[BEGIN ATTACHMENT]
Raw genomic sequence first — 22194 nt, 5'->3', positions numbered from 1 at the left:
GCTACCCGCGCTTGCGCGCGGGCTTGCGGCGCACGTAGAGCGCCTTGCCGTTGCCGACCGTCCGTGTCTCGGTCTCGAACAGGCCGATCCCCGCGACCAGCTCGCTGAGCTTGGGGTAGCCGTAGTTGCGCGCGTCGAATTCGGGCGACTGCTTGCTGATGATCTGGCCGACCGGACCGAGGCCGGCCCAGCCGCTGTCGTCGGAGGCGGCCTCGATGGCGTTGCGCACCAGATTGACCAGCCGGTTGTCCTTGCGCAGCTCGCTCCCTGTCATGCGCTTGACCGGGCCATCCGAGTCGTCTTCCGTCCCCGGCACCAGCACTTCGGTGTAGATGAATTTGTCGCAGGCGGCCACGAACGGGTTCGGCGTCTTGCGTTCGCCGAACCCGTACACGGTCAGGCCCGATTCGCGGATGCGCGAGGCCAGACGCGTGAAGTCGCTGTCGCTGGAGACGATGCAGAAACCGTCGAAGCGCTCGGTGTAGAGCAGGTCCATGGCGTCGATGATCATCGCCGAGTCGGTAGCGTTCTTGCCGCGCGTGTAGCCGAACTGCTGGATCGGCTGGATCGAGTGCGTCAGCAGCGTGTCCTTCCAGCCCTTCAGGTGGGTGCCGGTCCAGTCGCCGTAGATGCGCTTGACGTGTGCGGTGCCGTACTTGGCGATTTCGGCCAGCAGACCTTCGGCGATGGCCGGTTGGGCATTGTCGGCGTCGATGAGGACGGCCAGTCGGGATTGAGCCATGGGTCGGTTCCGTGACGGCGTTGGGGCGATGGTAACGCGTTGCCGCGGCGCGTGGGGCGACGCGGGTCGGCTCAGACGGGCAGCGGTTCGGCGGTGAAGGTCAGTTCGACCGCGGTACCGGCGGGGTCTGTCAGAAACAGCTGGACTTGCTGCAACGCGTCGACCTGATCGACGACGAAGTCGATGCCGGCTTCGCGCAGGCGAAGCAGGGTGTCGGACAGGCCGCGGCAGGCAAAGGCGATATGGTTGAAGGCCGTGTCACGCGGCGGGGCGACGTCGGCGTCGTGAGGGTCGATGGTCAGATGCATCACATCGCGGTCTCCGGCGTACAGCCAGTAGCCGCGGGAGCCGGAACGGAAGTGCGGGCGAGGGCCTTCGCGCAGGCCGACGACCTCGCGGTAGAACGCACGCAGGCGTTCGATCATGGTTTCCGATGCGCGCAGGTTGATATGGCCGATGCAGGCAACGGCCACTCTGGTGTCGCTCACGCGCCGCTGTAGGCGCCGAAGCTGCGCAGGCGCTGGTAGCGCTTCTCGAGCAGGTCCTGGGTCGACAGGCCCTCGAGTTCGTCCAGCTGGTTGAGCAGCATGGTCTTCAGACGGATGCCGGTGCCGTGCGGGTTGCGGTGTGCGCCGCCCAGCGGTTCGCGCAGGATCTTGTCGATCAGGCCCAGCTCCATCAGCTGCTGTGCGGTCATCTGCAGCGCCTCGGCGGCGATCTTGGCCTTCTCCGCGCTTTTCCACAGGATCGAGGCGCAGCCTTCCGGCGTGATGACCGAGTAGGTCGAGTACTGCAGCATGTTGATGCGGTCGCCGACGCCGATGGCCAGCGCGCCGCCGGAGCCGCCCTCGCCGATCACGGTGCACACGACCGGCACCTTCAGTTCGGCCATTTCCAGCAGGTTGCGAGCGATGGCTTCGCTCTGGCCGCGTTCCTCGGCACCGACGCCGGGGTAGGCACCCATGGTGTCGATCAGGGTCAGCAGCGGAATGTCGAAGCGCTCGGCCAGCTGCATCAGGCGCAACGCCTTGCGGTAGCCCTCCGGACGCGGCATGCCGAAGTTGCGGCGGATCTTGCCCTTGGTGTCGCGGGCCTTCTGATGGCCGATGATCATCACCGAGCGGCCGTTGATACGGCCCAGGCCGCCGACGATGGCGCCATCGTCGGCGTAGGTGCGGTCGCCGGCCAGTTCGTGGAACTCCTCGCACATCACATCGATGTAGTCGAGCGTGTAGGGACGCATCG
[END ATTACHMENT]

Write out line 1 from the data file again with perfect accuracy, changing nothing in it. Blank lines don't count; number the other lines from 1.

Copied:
Raw genomic sequence first — 22194 nt, 5'->3', positions numbered from 1 at the left: